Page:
How to Marry a Millionaire (1953)

One Million Dollars!

How To Marry a Millionaire was the first movie filmed in Cinemascope (second to be released) and thus is a bit like the Avatar of 1953; a technological showcase but provides little in the way of interesting story or characters. The first five minutes of the film is comprised of composer Alfred Newman and his orchestra showcasing the visual and stereophonic capabilities of the new technology and trying to get audiences away from their televisions and into the movie theatre. TV is square and in black & white, movies are in colour and on a big widescreen. I can imagine this being quite a spectacle for audiences back in 1953 but why is it part of the movie and not a separate short? As for the visuals in the film itself, they do take advantage of the frame showing New York in full cinemascope although the use of a fisheye like lens in many shots is a little bothersome.

How to Marry a Millionaire was the first film I saw William Powell in and he didn’t leave any impression on me despite me later becoming a huge fan of his. As Roger Ebert put it, “William Powell is to words as Fred Astaire is to dance”, but he has not killer material to work off here. The three leading ladies do have their own personalities but there is not much in the way of playing off each other nor is there any fast and witty dialogue. Overall the screwball comedy type plot isn’t hugely fleshed out and there’s no real sense of urgency although there are a few laughs to be had. I do particularly like Betty Grable’s grouchy, grumpy date played by Fred Clark. I find Marilyn Monroe, however, gets the most interesting dynamic in the film playing a woman who is afraid to wear glasses which feels like a statement on conformity in the 1950’s.

How To Marry a Millionaire is a prime example of what you would call an ‘ok’ film; a time passer, not terrible but not great either. The most enjoyment I do get from it is largely superficial as I do love me some 50’s fluff with the colourful aesthetic and the high fashion. Plus three beauties in cinemascope, as a heterosexual male I’m not complaining.

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The Gay Divorcee (1934)

The Old English Definition of Gay

I had a period in which I was infatuated with the greatness that is Fred Astaire & Ginger Rodgers. Prior to this I often heard of them but I was occupied with later film musical of the 50’s. When I checked them out for myself I got it, oh boy did I get it. When together dancing or not, Fred and Ginger are in a world of their own and everyone else ceases to exist. Just look as Night & Day (my favourite Astaire and Rodger’s number), what could be more spellbinding? The Gay Divorcee is my favourite Astaire & Rodgers picture. This was their first film together as leads and yet a feel it gets everything right and I consider it a much better film than Top Hat which itself I find overrated.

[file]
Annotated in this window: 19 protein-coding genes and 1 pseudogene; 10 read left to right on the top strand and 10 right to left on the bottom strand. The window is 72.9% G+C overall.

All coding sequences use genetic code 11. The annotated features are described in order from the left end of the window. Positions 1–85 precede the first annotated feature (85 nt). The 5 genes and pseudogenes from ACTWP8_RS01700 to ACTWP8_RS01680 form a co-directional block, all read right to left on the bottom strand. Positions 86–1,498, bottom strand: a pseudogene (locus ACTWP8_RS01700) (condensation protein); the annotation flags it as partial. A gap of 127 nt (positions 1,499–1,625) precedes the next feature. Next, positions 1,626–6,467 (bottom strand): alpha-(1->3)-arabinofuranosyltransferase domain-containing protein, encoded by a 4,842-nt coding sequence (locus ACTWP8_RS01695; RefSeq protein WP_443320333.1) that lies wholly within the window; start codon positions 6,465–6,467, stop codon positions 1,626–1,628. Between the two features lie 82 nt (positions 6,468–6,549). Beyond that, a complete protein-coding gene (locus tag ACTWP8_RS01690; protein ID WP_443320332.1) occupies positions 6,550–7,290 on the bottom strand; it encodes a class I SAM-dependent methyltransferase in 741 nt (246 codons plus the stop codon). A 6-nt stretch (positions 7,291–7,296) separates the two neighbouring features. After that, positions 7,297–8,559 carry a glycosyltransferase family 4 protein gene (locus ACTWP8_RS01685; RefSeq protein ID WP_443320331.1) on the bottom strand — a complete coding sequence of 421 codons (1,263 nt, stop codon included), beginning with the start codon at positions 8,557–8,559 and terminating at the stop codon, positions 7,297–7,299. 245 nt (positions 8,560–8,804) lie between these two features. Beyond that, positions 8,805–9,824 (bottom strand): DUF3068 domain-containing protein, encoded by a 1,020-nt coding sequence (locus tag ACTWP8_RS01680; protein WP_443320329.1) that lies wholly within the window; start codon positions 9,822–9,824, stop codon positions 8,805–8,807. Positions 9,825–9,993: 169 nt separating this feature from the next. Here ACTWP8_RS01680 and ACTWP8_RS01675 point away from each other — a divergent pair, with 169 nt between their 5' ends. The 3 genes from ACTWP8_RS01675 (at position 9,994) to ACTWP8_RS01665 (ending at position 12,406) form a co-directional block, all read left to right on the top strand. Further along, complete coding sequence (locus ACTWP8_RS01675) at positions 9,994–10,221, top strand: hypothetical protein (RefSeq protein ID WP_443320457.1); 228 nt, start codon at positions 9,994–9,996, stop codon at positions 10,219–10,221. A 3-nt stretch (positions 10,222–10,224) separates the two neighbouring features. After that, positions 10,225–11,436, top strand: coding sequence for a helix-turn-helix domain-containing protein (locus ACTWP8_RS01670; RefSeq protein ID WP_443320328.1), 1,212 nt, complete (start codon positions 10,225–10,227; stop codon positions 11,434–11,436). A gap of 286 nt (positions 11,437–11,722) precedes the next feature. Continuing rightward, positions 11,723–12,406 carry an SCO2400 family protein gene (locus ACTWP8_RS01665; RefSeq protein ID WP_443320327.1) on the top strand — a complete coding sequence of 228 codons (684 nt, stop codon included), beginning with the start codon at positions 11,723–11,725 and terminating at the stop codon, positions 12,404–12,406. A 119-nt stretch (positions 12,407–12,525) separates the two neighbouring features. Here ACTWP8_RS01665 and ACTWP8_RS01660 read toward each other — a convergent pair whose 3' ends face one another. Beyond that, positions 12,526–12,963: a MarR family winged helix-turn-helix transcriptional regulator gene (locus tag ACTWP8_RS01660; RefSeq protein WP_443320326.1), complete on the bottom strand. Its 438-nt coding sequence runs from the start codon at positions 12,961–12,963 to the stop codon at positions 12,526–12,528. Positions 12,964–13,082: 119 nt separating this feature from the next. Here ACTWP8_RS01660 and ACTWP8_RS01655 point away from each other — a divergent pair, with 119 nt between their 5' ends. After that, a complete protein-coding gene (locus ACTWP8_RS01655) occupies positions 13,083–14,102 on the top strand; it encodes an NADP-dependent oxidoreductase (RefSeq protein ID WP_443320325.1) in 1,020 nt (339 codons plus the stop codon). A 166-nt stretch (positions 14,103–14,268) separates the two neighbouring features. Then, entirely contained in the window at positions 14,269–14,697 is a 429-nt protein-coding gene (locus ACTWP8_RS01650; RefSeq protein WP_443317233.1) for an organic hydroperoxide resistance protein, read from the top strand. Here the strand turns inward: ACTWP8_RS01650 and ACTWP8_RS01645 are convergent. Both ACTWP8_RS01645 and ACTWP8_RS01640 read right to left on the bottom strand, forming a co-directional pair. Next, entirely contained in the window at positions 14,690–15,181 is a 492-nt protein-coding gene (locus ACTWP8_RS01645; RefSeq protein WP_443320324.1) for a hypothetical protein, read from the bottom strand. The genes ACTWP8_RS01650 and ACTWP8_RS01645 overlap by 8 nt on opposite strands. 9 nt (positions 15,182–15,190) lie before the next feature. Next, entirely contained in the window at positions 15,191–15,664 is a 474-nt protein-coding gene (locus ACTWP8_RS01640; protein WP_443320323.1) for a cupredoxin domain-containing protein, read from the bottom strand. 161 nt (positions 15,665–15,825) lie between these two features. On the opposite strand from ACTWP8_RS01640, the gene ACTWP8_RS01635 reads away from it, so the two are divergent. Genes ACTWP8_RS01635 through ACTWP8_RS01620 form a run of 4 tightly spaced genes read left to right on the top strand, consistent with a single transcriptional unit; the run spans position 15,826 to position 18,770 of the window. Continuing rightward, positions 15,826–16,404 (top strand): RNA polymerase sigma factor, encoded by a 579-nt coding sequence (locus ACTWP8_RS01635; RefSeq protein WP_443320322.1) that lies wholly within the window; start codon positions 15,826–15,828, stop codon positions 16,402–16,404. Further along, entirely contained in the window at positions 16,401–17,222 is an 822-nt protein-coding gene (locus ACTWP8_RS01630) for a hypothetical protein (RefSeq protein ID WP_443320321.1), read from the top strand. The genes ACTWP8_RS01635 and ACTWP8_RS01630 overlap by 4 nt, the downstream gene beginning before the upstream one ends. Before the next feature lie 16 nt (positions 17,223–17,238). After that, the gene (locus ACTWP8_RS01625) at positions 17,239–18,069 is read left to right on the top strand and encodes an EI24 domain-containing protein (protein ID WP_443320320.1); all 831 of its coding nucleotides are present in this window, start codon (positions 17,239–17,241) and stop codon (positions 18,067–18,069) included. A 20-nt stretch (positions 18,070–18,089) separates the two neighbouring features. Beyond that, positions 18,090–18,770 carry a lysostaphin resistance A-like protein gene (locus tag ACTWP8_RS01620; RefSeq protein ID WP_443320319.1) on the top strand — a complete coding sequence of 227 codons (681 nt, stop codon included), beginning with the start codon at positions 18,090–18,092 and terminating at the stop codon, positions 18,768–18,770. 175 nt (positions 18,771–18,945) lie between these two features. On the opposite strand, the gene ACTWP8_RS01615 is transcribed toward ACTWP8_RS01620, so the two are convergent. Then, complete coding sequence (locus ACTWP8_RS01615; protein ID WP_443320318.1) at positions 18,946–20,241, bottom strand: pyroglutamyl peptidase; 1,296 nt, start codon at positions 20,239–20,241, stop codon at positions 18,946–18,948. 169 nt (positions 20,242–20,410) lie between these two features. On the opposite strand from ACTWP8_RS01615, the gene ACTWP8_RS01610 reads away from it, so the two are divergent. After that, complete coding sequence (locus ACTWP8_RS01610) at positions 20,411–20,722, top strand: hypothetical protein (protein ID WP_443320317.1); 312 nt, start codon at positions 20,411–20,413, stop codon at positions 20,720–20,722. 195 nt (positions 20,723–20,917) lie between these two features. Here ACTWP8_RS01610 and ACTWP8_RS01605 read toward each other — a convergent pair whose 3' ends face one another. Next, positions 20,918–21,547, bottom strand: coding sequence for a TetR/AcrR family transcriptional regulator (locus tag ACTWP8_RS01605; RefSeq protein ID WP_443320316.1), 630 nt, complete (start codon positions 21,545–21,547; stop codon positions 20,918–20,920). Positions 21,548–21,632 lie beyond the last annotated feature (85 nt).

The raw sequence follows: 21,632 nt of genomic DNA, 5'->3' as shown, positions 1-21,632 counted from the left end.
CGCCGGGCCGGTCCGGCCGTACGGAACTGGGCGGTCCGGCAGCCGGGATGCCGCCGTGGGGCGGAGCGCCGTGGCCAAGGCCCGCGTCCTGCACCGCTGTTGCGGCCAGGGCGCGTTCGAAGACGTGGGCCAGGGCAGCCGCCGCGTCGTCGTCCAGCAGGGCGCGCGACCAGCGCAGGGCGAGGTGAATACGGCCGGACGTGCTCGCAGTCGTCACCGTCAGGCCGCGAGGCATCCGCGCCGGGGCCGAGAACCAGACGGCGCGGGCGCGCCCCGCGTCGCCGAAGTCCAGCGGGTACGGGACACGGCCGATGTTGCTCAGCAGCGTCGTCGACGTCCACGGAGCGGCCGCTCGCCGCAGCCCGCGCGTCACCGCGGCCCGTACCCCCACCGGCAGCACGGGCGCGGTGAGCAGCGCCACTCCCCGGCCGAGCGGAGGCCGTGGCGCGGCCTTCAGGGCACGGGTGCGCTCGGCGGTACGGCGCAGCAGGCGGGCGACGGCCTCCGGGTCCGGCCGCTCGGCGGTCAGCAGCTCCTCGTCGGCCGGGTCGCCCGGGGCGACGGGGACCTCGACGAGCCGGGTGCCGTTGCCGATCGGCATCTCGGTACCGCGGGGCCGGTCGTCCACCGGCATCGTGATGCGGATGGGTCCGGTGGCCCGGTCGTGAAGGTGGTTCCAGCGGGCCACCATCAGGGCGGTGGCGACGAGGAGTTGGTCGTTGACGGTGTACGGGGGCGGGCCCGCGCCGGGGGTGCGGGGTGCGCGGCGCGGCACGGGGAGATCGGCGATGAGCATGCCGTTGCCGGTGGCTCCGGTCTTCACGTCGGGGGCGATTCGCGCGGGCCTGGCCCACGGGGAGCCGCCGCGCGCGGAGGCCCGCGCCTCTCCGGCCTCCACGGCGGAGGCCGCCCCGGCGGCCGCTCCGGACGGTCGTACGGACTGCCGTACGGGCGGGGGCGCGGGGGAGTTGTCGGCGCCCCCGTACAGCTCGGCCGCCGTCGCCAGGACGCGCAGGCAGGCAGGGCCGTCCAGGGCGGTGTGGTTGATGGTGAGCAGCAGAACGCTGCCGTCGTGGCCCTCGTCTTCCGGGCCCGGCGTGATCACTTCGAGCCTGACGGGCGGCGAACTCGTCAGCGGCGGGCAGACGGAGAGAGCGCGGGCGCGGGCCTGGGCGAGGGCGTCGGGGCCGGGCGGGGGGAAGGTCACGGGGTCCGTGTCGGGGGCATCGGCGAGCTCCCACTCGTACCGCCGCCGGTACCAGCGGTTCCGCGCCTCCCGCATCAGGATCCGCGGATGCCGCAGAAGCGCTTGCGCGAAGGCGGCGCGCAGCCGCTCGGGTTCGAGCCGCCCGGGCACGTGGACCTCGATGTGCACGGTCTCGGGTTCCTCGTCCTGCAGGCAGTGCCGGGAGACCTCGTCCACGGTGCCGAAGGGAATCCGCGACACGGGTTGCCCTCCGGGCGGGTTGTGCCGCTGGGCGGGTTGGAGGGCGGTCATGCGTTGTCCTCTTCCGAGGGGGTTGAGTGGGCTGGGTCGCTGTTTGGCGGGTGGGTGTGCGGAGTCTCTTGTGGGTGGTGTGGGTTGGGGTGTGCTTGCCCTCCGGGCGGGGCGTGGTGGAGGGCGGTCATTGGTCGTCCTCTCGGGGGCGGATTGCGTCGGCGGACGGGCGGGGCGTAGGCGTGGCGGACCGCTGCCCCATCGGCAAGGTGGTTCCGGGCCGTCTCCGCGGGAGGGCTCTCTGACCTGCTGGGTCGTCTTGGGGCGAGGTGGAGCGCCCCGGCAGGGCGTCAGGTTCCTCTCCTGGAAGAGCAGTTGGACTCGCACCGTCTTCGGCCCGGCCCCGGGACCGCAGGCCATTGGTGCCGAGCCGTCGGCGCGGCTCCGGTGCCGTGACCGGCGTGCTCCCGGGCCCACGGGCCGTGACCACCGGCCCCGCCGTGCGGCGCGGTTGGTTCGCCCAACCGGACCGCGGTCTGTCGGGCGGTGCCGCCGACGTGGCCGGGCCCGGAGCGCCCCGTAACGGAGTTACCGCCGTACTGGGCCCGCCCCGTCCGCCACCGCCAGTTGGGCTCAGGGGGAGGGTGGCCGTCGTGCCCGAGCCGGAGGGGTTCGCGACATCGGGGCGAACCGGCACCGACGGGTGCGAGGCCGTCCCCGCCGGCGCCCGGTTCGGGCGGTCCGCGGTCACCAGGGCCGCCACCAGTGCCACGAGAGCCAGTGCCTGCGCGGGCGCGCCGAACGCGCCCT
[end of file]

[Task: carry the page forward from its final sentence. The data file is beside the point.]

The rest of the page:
I find the humour of The Gay Divorcee is more creative than that of Top Hat. Take the sequence in which Astaire finds Rodger in London by near impossible luck, then the two engage in a car chase into the countryside (how often do you get a car chase in a 30’s musical), and then in a wacky races type moment he goes ahead or Rodgers and gets road closed sign out of nowhere in order to stop her. Astaire’s stalker attitude could come off as creepy but he is charming enough to get away with it, making these moments morbidly funny. This whole sequence is so surreal and plays like a live-action cartoon as if the filmmakers are making fun of the film’s own highly improbably mistaken identity plot. This is much more clever than the handling of the mistaken identity plot in Top Hat. I don’t mean to completely undo Top Hat, I think it’s a good movie, just whatever Top Hat did I can’t help but feel The Gay Divorcee did much better. I’ve always championed Astaire’s unsung abilities as a comedian. His timing and line delivery is easily on par with the likes of Cary Grant; I wish he could have appeared in some non-musical comedies. Ginger Rodgers usually had a female companion throughout the series and I think Alice Brady is the best of them all with her histrionics; the sound of her voice alone cracks me up.

The Gay Divorcee may have slipped through the recently instated production code. If not then it certainly feels like a pre-code film, with sexual tension throughout and an air of scandalousness to the whole thing.

Fred and Ginger, they were gods!